Archive for the ‘Ferret’ Category


One of the most popular new pets in the past few decades is the ferret. It is estimated that roughly 800,000 ferrets are kept as pets across the United States, with many of these owners purchasing two or more of the active little fur balls. With dogs and cats in seemingly every household, the ferret is a fun change of pace for families that want to experience a friendly, curious animal with a variety of uncommon behaviors.

A Common Ferret Problem

However, like any animal, ferrets are also prone to unwanted behavior. One such behavior is “nipping” – where the ferret gives you a tiny (but no less painful) bite when you come close.

Nipping is not always a sign of bad behavior. Nipping may occur when your ferret is trying to get you to play with it, or when your ferret is afraid, hungry, or trying to get your attention. Ferrets have much stronger skin than humans, so what is painful to your skin may not be a strong bite to another ferret.

Training your ferret out of this behavior takes some time and patience. Because nipping is part of a ferret’s natural instinct, it is important that you do not expect your ferret to easily pick up on your discomfort with its nipping behavior. Rather, work with your ferret gradually in order to reduce the behavior over time.

How to Stop Nipping Behavior

To stop nipping in ferrets, you need to try several different methods at once. Each method will help your ferret learn that nipping is not acceptable.

Method 1: The Dominant Method

The first method you will want to do involves showing your dominance. The second your ferret nips at your finger, yell out “No” or “Ouch” (choose one), then grab your ferret by the back of the neck and slowly but gently drag it across the floor. This is a dominant behavior, and it allows your ferret to realize that:

a)      The bite hurt.

b)      You are in charge.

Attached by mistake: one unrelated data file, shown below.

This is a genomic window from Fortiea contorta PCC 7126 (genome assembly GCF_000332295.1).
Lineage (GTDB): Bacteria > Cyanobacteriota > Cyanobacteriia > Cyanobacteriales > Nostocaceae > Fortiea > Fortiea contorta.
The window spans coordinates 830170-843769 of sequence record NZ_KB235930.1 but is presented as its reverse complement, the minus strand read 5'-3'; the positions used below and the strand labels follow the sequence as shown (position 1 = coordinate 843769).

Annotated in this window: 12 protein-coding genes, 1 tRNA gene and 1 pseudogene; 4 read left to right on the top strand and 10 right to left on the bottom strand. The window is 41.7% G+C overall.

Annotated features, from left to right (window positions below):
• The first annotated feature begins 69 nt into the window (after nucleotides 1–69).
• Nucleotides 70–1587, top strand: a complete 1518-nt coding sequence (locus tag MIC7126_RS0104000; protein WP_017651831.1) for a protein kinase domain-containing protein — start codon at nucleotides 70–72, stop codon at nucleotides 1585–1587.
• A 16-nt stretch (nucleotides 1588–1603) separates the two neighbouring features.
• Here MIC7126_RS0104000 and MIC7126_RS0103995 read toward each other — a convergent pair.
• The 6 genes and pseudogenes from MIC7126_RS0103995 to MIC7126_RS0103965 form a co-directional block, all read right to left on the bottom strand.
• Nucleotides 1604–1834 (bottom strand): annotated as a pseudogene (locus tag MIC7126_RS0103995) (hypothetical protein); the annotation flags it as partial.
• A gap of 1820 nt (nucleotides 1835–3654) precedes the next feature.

This will help your ferret understand that not only is nipping painful, but it just bit a dominant member of the group, and that behavior was strongly discouraged.

Method 2: Check Your Smells

What is thought to be nipping can sometimes be curiosity and hunger. If for some reason you have a scent that you may not have had before (such as a new deodorant or laundry soap), you may have sparked something in your sensitive ferret that has it interested enough to bite. In these cases you will need to replace the scented item so that your ferret is less hungry/interested, and continue saying “no” if these problems occur.

Method 3: Give Your Ferret Attention

Like most pets, ferrets need attention to. A ferret that is ignored and not used to your handling may become frightened or angry when you finally try to interact with it, or it may be trying to get your attention. In addition, if something is wrong with your ferret, nipping may be its only way to communicate with you. In any of these instances, the more you interact with your pet, the better you will pick up on warning signs before your ferret feels like biting for attention, and the more pleased your ferret will be with your contact.

Get Your Ferret to Stop Nipping

There are several ways to get your ferret to stop nipping. Regardless of which ones you choose to use, remember that with any animal you must be firm. If you let your pet nip “sometimes” but not other times, it will not be able to tell the difference between when nipping is okay and when it is not. This will lead to confusion, and most likely the behavior will not be changed correctly.